For those who still like to read . . .

Page 1 of 2 1, 2  Next

View previous topic View next topic Go down

For those who still like to read . . .

Post  JimLewis on Sun May 23, 2010 9:32 pm

I heard something on National Public Radio recently about a new novel by Herman Wouk and it got me thinking of books of his that I have really, really liked.

As a result, I recently finished re-reading "The Winds of War" (1971) and am now reading the sequel, "War and Remembrance" (1978). They're just as good as (if not better than) I remembered and 500% better than those over-long movies that came out of the books (though Robert Mitchum was pretty good).

If anyone else still has the patience for two very long books, you can't do better.

Caine Mutiny is next, then Youngblood Hawke. Then I'll try his new one, "A Hole in Texas."

_________________
Jim Lewis - lewisjk@windstream.net - Western NC - People, when Columbus discovered this country, it was plumb full of nuts and berries. And I'm right here to tell you the berries are just about all gone. Uncle Dave Macon, old-time country musician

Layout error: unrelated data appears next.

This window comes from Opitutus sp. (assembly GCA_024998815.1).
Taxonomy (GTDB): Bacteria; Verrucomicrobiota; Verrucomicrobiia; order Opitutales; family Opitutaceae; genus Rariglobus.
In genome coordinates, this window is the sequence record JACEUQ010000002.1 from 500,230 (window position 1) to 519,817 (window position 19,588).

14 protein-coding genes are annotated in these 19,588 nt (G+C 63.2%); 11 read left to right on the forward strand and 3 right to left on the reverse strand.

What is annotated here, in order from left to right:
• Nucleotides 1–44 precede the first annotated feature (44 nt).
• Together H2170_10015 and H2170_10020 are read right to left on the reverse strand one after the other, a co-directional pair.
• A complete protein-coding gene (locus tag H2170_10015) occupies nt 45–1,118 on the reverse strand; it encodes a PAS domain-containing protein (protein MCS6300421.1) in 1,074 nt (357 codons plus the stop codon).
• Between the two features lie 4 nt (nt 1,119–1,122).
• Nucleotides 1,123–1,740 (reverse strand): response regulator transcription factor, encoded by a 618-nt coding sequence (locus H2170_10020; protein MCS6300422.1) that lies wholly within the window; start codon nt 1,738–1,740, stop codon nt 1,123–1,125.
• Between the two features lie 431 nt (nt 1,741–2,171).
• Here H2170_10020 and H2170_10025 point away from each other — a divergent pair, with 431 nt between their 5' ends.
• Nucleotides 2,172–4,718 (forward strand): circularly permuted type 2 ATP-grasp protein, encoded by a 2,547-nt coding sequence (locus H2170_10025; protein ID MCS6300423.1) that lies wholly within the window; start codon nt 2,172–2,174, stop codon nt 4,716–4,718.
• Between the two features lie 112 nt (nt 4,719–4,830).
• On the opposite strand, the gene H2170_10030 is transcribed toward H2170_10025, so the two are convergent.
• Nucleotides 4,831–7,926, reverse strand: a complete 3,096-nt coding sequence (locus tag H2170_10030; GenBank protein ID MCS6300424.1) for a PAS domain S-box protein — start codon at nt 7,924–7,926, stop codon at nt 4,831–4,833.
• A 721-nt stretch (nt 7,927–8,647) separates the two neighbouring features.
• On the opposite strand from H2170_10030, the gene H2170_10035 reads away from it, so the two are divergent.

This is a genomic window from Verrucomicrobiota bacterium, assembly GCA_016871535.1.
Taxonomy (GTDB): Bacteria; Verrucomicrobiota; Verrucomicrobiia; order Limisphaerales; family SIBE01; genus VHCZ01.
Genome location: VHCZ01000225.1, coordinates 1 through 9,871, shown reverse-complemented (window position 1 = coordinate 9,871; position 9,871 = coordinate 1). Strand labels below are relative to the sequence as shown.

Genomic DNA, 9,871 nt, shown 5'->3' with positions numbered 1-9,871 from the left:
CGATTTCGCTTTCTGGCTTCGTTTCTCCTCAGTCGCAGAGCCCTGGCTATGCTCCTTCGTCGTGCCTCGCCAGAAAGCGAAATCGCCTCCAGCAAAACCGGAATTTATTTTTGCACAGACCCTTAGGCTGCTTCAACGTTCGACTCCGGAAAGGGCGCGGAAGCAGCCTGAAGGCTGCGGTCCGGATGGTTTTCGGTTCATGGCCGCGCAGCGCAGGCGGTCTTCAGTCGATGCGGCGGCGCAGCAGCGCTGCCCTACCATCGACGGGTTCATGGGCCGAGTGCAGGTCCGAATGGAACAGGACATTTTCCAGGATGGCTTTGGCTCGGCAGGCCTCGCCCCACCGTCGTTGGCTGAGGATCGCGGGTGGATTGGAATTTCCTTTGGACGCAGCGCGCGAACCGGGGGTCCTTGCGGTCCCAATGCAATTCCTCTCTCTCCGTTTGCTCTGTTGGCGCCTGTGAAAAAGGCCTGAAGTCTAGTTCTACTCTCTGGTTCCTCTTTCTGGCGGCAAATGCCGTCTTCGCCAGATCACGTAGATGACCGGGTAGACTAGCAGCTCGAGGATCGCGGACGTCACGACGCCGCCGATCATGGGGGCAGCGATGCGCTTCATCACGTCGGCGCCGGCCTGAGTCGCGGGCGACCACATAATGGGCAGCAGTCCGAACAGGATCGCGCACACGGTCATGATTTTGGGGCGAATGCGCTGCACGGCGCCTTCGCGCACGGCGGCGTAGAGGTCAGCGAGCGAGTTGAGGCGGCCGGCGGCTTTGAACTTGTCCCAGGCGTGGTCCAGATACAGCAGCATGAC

JimLewis
Member


Back to top Go down

Re: For those who still like to read . . .

Post  fiona on Mon May 24, 2010 5:16 pm

Well, I'm going to back Jim up in his quest to raise the tone and bring a bit of literary culture to the forum.

Although I am aware of him, I haven't read the author mentioned as war fiction is not one of my favourite genres. I am however, enjoying the books of Edward Abbey just now after a hot tip received from one of the forum's other literature-appreciatin' gentlemen, Pat "Bonsaistud".

So, I am now quite hooked on American literature and would welcome suggestions from across the Pond as to future choices. I'm reasonably well acquainted with poetry and drama so it's really fiction I'm interested in. American classics and modern - it matters not. Not Salinger though - have just spent two months teaching "Catcher" and probably could now recite it to you!

_________________
"Espouse elucidation"
_____________________________________

my website

fiona
Member


Back to top Go down

Re: For those who still like to read . . .

Post  Mike Jones on Mon May 24, 2010 6:18 pm